August in Tel Aviv continues in its apparent perspirituity. The heat and humidity are awful and I’ve concluded that it’s detrimental to people’s physical and mental health. Moreover, everybody seems to be away enjoying themselves in cooler climes, which hardly makes me feel better.
So while all and sundry are living it up abroad, I continue to be fascinated only by what I can observe on the streets in North Tel Aviv!
For instance, this morning, while walking along the river, I espied some bright colour where there generally isn’t such. I would have preferred to have had a different lens on the camera at the time but one must make do with what one has. I tried from several angles and this is the one I chose.
Leaving the house this morning and yesterday, I encountered a phenomenon that seems to have become more common recently. People clear out their closets and give away old clothes but rather than take them to one of the bins provided, they dump them on the street benches, the nearest one of which was literally outside the gate, with the others about 100 meters away. Any semblance of civic pride seems to have gone out the door—and straight onto the street!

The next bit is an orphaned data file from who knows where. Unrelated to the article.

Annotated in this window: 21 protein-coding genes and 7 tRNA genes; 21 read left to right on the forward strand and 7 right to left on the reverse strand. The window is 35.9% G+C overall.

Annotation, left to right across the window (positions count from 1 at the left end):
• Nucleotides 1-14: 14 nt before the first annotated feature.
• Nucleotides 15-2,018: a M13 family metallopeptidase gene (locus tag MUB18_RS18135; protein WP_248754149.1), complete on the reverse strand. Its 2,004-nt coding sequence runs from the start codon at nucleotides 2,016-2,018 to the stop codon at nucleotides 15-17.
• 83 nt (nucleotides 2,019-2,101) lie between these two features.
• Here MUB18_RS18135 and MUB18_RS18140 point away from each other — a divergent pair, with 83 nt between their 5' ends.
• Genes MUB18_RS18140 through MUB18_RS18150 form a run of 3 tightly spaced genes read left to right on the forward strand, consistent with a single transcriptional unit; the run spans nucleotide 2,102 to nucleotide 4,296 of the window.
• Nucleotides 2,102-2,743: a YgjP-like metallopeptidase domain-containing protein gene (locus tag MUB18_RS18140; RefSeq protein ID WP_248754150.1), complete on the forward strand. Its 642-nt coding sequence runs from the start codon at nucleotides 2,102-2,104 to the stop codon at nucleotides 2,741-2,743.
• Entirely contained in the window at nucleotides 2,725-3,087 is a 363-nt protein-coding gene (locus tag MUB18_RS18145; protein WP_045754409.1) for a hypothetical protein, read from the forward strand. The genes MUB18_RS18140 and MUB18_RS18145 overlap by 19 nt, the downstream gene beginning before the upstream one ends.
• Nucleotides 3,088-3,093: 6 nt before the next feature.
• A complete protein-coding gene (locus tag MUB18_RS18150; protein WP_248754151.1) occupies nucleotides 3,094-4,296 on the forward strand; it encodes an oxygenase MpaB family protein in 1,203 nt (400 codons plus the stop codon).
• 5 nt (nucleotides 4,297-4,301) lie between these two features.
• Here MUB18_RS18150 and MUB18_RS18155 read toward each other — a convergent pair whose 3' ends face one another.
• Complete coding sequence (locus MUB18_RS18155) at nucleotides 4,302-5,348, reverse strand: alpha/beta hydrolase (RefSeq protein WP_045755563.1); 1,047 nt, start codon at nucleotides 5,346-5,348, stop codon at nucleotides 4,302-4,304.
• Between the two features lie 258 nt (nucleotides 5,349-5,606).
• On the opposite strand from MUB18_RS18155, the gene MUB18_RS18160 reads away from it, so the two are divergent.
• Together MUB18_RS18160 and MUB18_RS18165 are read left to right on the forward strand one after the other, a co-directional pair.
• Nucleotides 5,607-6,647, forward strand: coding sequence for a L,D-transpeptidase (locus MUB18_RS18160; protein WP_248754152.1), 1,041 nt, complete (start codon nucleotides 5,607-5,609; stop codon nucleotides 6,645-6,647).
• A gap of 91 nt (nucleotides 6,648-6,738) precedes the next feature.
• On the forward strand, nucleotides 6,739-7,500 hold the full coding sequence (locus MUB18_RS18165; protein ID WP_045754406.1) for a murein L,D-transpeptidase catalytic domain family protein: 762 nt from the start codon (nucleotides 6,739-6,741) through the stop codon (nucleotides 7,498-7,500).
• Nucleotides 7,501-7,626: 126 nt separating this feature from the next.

Not far away, I couldn’t resist commenting upon this little macabre juxtaposition. Electricity pylons on the streets carry a warning from the Israel Electric Corporation that reads in Hebrew, English and Arabic “High Voltage: Danger of Death”. Directly underneath this one was a notice informing passers-by of the death of one the residents of the street, who had seemingly passed away a few days before. Being me, I couldn’t help wondering if poor Carmela didn’t read any of these languages and as a result …
Turning the corner on to Yehuda HaMaccabi Street, I came across an ambulance, which, in a way, sums up part of the Israel story quite well.